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By Armen Zakarian
President Robert Kocharian and his top political allies have not yet agreed on the final version of their proposed constitutional reform despite formally publicizing a package of revised draft amendments last month, it emerged on Friday.

Kocharian discussed the issue at a meeting with Prime Minister Andranik Markarian and other leaders of the three parties represented in his coalition government. The meeting was also attended by Armen Harutiunian, his chief constitutional lawyer. The presidential press service did not report any details.

“Discussions are still going on,” Harutiunian told reporters later in the day. “We still don’t know how the process will unfold. The issue still needs discussions.”

Harutiunian refused to specify what Kocharian and the coalition parties making up the parliament majority have yet to sort out. A leader of one of those parties, the Armenian Revolutionary Federation (Dashnaktsutyun), indicated earlier this week that at issue are new mechanisms for the formation of government.

Under the existing post-Soviet constitution, Armenia’s prime minister and his cabinet are appointed by the president of the republic but can be dismissed by the National Assembly with a vote of no confidence. The draft amendments circulated by the parliament majority last month would allow the legislature to endorse or reject a prime minister nominated by the president. However, the latter would be empowered to dissolve it his candidacies are rejected by lawmakers for three consecutive times.

The Armenian opposition points to this provision to back up its claims that Kocharian, who already enjoys sweeping powers, would only gain more authority as a result of the proposed constitutional reform. The opposition also maintains that Kocharian lacks the legitimacy to initiate constitutional changes.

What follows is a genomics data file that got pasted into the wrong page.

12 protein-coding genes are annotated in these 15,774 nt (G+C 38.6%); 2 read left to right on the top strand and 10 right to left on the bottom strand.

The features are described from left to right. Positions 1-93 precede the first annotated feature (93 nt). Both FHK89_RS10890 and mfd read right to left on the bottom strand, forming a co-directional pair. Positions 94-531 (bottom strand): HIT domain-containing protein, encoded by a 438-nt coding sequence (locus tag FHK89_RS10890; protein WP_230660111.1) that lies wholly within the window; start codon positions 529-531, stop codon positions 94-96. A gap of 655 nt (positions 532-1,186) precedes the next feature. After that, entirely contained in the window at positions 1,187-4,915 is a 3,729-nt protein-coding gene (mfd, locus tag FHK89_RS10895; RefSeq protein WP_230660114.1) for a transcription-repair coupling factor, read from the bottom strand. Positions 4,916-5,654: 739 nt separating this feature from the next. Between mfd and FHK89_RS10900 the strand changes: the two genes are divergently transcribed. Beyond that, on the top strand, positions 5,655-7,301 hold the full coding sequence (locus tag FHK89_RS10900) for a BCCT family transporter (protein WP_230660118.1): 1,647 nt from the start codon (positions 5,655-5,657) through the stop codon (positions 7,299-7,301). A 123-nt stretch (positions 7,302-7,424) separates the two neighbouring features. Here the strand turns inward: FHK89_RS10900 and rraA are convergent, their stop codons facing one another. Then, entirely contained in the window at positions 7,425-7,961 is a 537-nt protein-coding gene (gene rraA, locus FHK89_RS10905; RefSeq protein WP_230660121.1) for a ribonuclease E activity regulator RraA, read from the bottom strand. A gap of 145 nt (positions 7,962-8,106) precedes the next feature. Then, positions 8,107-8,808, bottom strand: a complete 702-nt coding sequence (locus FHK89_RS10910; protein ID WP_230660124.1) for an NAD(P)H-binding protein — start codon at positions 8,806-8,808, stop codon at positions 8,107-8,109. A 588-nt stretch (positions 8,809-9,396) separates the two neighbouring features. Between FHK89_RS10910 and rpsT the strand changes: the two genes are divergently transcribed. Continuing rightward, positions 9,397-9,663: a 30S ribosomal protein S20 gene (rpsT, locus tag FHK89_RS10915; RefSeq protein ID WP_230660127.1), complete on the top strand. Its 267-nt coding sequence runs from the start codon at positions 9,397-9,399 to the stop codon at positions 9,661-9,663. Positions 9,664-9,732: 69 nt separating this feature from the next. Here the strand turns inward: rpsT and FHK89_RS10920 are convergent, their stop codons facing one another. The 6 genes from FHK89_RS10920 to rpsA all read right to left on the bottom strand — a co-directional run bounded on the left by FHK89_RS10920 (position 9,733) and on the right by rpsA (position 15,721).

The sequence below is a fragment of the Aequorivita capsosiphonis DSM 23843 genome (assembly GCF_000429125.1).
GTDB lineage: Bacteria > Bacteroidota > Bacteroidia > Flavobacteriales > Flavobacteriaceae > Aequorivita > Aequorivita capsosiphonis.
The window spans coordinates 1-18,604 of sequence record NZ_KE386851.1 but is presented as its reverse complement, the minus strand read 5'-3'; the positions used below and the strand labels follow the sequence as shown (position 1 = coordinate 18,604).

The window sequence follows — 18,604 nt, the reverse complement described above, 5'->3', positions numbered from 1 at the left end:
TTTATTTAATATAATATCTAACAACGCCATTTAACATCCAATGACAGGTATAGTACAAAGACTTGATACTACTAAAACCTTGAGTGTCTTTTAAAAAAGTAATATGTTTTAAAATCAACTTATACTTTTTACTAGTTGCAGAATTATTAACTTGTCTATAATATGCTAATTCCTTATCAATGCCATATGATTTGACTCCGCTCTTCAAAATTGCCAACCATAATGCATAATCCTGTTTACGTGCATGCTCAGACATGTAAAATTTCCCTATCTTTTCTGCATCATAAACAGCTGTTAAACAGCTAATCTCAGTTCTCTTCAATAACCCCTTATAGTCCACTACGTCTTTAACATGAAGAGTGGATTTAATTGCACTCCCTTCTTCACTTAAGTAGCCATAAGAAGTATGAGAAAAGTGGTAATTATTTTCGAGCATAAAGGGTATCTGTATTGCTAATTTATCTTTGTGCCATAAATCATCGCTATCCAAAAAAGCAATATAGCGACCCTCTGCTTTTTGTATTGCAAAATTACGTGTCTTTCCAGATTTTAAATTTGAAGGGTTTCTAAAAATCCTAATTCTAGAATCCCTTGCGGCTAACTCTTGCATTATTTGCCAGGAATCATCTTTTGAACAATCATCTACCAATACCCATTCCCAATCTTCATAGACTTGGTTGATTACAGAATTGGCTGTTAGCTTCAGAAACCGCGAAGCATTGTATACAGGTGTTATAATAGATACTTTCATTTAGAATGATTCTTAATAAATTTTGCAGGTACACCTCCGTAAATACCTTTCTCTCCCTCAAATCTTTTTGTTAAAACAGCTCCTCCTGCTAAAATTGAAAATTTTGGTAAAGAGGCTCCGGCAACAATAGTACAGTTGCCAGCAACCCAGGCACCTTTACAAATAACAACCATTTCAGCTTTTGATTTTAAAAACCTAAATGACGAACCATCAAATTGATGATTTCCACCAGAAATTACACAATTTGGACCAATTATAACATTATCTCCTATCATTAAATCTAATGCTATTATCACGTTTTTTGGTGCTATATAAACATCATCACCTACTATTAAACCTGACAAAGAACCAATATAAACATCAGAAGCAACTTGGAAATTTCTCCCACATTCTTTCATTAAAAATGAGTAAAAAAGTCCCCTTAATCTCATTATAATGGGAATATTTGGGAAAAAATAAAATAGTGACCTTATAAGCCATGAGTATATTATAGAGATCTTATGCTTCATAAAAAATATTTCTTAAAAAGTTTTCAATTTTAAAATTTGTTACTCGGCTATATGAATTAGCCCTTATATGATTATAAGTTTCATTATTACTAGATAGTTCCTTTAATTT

Harutiunian dismissed such arguments, insisting that the head of state would have less control over the executive and judicial branches.

Kocharian’s first attempt to amend the constitution at a referendum in May 2003 failed to win sufficient popular support. He has since modified those draft amendments together with the coalition allies and hopes that they will be approved at another referendum due next year.

Another unanswered question is whether he will try to abolish a constitutional provision that prevents him from seeking a third term in office in 2008. The publicized version of the constitutional package carries no corresponding changes in the basic law. Still, Harutiunian was more vague on the subject.

(Photolur photo: Kocharian and coalition leaders meeting on Friday.)
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